Moms on Mushrooms: Parents are microdosing shrooms to be better parents
- A Colorado mom of one has spearheaded a group to normalize psilocybin use
- Stresses of parenting during the pandemic convinced her to try microdosing
- READ MORE: Micro-dosing magic mushrooms could potentially cure depression
To stay at home moms of yesteryear, drinking a few glasses of wine was the prescription for taking the edge off a long day.
But a new generation of mothers is experimenting with microdoses of the mind-bending substance in ‘magic’ mushrooms to de-stress as part of a movement focused on wellness and healing.
Tracey Tee, 48, started microdosing about 0.3 grams of psilocybin every few days during the pandemic, when the vast majority of working and stay at home moms were hit especially hard by high levels of stress, and says regular doses made her a more ‘present’ parent.
While many people microdose psilocybin for fun, a growing number of mothers using in the states where it is legal – Oregon and Colorado – consider it a form of medicine that must be distigmatized.
Psychedelics have gone from fringe to mainstream in recent years with the Food and Drug Administration clearing the way for clinical trials into its effectiveness in treating a range of mental health issues including depression and eating disorders.
Tracey Tee, mother of one daughter in Colorado, first experienced magic mushrooms at 44 and called it a life-changing experience
Every few days, Ms Tee takes a micro-dose of psilocybin, the hallucinogenic compound in magic mushrooms
Ms Tee’s push to normalize microdosing has gone global. Her movement has tens of thousands of followers on social media who are eager to try the purported life-changing substance for themselves
Ms Tee, of Colorado, had her first experience with magic mushrooms at age 44, calling it ‘the most beautiful, confirming, joyful experience I’d really ever had.’
She began taking minimal doses at the height of the pandemic, a time when millions of mothers were suddenly thrust into the roles of teacher and full-time caregiver when schools and daycares closed.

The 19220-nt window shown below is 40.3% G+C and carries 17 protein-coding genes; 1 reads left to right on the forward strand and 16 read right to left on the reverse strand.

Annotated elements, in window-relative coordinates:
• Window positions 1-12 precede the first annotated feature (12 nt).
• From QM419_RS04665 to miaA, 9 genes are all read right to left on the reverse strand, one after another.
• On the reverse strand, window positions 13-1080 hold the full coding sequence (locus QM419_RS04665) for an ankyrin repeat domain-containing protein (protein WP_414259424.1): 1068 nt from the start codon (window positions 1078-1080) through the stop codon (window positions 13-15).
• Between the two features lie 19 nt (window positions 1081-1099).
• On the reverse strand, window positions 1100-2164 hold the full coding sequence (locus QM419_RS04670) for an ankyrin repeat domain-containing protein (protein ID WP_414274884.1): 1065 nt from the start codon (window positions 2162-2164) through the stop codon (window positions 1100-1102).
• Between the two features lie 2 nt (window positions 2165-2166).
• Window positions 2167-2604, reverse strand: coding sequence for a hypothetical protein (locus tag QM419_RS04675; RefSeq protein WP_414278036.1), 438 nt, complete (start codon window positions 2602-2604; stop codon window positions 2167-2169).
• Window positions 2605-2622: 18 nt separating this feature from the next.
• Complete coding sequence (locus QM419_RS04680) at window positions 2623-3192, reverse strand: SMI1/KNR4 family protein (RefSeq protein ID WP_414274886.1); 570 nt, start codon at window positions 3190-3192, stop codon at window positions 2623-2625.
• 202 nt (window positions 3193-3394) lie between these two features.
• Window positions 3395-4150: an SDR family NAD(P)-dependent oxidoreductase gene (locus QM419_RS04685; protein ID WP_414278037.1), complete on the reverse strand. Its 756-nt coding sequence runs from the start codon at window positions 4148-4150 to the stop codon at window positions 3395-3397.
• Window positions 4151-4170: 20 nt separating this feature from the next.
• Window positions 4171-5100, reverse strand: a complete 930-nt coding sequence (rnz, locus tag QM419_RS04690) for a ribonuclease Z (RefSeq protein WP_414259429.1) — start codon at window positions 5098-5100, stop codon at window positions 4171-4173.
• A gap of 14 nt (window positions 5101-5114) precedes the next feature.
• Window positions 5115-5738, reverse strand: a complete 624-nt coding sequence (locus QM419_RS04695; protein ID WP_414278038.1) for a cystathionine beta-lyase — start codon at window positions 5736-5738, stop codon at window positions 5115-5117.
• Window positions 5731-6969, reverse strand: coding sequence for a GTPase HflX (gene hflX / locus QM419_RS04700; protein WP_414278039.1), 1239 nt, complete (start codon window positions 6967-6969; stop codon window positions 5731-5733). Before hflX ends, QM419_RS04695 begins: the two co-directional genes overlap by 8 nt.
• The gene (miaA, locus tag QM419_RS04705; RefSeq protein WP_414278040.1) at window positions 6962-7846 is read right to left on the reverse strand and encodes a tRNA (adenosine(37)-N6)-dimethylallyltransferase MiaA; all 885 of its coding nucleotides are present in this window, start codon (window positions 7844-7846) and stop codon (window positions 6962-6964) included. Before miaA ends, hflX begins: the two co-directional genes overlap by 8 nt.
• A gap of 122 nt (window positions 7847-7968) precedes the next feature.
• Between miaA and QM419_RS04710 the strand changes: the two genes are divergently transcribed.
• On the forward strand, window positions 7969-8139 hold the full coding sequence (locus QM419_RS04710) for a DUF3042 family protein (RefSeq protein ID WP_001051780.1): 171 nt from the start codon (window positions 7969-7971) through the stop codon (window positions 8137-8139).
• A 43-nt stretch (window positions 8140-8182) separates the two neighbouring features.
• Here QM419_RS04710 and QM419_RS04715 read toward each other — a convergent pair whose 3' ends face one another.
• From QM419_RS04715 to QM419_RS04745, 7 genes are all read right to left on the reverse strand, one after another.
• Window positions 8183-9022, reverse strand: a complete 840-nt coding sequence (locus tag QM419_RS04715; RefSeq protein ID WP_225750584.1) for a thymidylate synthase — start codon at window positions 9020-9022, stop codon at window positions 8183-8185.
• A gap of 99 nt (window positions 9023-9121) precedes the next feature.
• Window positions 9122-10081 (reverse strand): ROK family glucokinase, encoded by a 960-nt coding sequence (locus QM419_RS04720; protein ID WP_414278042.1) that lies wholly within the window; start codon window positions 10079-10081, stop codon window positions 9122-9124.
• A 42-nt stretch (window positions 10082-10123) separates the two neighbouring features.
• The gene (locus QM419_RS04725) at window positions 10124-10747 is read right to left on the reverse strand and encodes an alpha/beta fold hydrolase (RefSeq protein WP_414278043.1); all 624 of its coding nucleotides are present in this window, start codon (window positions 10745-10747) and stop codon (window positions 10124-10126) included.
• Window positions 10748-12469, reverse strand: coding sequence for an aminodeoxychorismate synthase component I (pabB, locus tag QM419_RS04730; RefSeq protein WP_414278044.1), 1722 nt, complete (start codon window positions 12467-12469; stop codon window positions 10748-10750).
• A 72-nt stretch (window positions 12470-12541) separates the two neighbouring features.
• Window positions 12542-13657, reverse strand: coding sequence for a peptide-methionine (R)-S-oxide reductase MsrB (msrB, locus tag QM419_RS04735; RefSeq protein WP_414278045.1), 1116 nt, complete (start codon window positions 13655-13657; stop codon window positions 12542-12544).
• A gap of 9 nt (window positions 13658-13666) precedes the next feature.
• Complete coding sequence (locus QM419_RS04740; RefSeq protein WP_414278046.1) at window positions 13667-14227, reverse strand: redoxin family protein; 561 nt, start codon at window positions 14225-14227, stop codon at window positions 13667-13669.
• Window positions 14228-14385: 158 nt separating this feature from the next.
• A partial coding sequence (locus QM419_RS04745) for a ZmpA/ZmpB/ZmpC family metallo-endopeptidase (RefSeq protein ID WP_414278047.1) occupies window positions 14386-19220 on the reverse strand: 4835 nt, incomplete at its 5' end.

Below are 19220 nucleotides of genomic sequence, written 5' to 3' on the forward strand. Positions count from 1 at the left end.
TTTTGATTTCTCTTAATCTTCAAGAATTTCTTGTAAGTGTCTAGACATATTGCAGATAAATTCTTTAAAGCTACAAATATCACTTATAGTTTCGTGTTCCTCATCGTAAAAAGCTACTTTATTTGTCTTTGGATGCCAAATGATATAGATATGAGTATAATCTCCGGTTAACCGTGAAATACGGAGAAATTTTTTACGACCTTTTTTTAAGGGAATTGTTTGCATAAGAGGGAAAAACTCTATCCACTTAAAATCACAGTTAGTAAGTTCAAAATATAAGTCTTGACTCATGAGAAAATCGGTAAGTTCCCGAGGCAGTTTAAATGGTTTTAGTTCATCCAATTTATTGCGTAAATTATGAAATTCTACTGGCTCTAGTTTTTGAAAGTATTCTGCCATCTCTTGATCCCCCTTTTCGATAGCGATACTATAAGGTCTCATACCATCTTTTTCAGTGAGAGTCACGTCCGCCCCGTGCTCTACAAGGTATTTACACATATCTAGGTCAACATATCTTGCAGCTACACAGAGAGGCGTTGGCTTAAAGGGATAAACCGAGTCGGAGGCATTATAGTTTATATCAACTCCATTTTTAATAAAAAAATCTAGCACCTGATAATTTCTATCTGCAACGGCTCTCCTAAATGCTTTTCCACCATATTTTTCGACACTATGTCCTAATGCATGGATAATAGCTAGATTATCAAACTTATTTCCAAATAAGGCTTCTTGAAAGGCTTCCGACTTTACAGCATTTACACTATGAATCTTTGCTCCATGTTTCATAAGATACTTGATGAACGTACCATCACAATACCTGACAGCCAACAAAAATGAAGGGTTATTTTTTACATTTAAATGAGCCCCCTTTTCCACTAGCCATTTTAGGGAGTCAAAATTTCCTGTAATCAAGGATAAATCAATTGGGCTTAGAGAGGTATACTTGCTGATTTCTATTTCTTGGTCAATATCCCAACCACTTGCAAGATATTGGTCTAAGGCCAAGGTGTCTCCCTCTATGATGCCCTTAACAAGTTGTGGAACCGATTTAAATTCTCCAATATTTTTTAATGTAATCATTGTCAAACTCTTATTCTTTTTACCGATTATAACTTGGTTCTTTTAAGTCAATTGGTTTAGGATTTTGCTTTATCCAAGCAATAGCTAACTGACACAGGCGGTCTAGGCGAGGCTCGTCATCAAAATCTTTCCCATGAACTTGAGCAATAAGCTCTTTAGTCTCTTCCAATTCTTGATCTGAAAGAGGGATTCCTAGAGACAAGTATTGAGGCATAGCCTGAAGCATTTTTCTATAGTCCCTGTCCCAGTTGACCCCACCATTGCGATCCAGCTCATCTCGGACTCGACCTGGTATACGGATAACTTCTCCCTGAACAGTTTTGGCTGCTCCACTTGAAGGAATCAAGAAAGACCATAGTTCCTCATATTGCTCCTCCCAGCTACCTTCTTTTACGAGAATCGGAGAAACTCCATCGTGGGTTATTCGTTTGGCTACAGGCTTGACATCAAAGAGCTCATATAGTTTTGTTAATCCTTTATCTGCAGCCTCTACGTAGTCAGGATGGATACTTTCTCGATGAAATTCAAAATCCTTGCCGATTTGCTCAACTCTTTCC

Near breaking point and seeing many other mothers in similar spots, Ms Tee took a course in microdosing and said it changed her life.
The dose that she takes is about a tenth of the dosage someone would need to spark the quintissential ‘trip’ associated with magic mushrooms, but just enough to notice an improvement in mood.
She now runs support groups for fellow moms wading into the psychedelics sphere as part of her advocacy group Moms on Mushrooms.
Ms Tee’s group has nearly 10,000 followers on Instagram alone, with countless comments on posts from women around the world praising the organization’s work.
One mother commented: ‘Love what you are doing- what we are doing as moms on a mission. Breaking down all the barriers and removing all the taboo.’
The woman who had ‘shrooms’ for breakfast to up her game at work
For over a year, Janet Lai Chang, 26, a digital marketer based in San Francisco, took psilocybin – the active ingredient in magic mushrooms – every day before work as part of a personal experiment. She reported feeling ‘less anxioud, less depressed, more open, more extroverted.’
Another said: ‘The tide is turning and I can’t wait for psilocybin to be decriminalized in NY!! As a Mom of two, this is everything!! Shrooms heal.’
Ms Tee told NPR that mothers like her have ‘moved past, I think, wanting to guzzle five bottles of wine.
‘We’re craving something deeper, and we’re definitely craving community.’
While psilocybin is a schedule 1 substance per the federal government, which bans it from being prescribed for medicinal use.
The schedule 1 designation is also is what prevents researchers from investigating its medical utility to begin with.
But that did not stop Oregon and Colorado from lifting restrictions on its medicinal use, and many mothers like Ms Tee have jumped at the chance to give it a try.